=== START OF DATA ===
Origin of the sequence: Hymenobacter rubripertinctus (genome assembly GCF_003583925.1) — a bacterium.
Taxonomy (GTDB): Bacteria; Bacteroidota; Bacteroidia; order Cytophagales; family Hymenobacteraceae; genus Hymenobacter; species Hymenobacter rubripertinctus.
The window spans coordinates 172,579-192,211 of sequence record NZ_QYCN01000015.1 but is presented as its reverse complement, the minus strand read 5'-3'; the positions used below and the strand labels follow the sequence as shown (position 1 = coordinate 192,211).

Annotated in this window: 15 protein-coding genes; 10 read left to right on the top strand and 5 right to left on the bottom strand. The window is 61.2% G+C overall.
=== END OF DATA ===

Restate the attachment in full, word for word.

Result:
Origin of the sequence: Hymenobacter rubripertinctus (genome assembly GCF_003583925.1) — a bacterium.
Taxonomy (GTDB): Bacteria; Bacteroidota; Bacteroidia; order Cytophagales; family Hymenobacteraceae; genus Hymenobacter; species Hymenobacter rubripertinctus.
The window spans coordinates 172,579-192,211 of sequence record NZ_QYCN01000015.1 but is presented as its reverse complement, the minus strand read 5'-3'; the positions used below and the strand labels follow the sequence as shown (position 1 = coordinate 192,211).

Annotated in this window: 15 protein-coding genes; 10 read left to right on the top strand and 5 right to left on the bottom strand. The window is 61.2% G+C overall.